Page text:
I felt discouraged after my counseling appointment yesterday. It wasn’t until later that I realized maybe my discouragement was occurring for exactly the same reason that I feel so overwhelmed and anxious lately and my counselor had literally just explained how to work through those feelings.
Maybe I didn’t feel so much discouraged as I felt extremely challenged. She asked me questions yesterday that I could not answer and it made me feel hopeless and like she didn’t understand me and thought I was really messed up--until I had a sleepless hour this morning thinking about it.
We talked about how I can’t shake the feeling that everyone is always looking at me and judging me—while I didn’t go into the specifics with her, I will here. From day 1 at the hospital, I have felt like everyone looks at me and judges me as not knowing how to be a mother and as fat and disgusting and of course that makes me a horrible mother also. There are a MILLION thoughts that go along with those two basic foundational thoughts.
I felt crazy expressing those feelings. Like how just going for a walk is nerve racking even though no one is even around—I imagine people are watching me and doubting my every move like I am an incompetent mother. Sometimes I want to close the shades because I am convinced all of my neighbors think I am lazy and worthless (and of course a horrible mother). And then you can imagine how trips to the store or to church are so overwhelming because this is my thought process.
It is exhausting. And I know it’s not LOGICAL—but at the same time I cannot control it. The thoughts come and I cannot stop them—and I have believed them. Mental illness is horrible in that way—it’s separate from what you KNOW to be yourself and yet it’s all happening within you and it’s hard to tell the difference because well, they’re your own thoughts—even though you know that you would never think them in your right mind.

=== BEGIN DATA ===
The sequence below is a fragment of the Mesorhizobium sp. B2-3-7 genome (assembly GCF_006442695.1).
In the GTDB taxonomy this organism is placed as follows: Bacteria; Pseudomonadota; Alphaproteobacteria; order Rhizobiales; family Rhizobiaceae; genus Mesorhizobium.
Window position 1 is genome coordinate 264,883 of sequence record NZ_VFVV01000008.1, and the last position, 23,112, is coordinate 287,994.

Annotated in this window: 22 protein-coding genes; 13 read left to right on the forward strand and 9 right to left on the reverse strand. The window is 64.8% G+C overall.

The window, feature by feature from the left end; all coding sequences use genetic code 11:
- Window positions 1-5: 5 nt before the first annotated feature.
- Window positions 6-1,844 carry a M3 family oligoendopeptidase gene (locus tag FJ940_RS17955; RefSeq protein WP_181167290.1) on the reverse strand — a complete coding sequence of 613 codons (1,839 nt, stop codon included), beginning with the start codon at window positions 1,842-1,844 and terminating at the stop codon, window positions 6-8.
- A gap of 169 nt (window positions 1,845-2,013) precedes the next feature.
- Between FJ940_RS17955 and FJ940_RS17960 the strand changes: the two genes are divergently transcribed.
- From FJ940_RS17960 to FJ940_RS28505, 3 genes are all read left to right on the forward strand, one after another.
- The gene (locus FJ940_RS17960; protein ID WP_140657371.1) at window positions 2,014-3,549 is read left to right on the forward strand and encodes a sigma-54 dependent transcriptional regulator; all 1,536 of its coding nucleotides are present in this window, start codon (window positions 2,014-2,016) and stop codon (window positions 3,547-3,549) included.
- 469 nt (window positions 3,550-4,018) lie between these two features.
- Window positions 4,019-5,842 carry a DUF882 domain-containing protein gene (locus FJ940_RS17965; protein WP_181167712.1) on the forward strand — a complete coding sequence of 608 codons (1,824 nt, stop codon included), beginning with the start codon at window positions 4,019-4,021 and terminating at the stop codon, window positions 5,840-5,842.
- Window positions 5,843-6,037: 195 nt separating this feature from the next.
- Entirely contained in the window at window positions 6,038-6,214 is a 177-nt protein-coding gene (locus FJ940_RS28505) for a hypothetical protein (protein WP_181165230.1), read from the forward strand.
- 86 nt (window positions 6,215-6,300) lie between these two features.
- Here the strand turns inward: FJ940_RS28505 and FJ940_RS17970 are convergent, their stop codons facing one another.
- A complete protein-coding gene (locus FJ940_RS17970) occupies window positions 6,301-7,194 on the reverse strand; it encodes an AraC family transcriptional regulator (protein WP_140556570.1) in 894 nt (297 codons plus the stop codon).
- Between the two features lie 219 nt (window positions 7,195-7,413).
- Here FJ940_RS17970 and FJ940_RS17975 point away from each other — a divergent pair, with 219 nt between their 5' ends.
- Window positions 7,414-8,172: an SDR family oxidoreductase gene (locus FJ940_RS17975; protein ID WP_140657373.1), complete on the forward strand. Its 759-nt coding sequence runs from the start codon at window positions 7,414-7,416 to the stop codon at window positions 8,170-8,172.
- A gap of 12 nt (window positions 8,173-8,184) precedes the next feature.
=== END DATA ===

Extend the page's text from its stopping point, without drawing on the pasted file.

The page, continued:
So the counselor asked me—if Mrs. Green on the corner is judging you and talking about you, what is the worst that could happen? Why would this be such a horrible thing for people to judge you? And I could not answer that question.
And in my sleepless hour, I realized it’s because I do not have much confidence at all. I don’t have faith in myself. I doubt myself. I question my every choice, action and word. I do not value myself or BELIEVE in myself anymore—and I used to. But this mothering thing has thrown me for a loop and it has affected every single area of my life—and I think that is because of postpartum depression and not because I actually am terrible at mothering—that’s the logical response but not my emotional response which believes that I do not know what I’m doing.
The counselor drew me a Venn diagram with logic on one side and emotion on the other—they intersected with wisdom. Depression makes one think with emotion and we fail to see things logically. But if I begin to acknowledge my emotional thinking and try to bring some logic to the thought, I can begin to change the way that I think.
I have a huge task at hand—HUGE. This is going to be incredibly difficult for me but I have to learn to do it and I know that for a while it will take the help of my hubby and my family to stop me in my tracks and tell me that how I am thinking is too emotional and to help me be logical. But I’ve been thinking/feeling this way for 10.5 months and it will take some time to change that again.
My counselor reminded me that as much as I want there to be, there is not a switch that I can flip and be better again. It’s going to take time. I was pregnant for 9 months and my hormones were naturally out of whack, and now I’ve been living like this for another 10.5 months—it will take time to recover and heal. Not to mention, I need to also find the right medication that makes a difference because the one I’m taking doesn’t seem to be making much of a difference.
So, I guess from here on out it’s “Operation Build Alissa Up”, as silly as that sounds. It’s time to build my confidence as a mother and as a person in every facet of my life.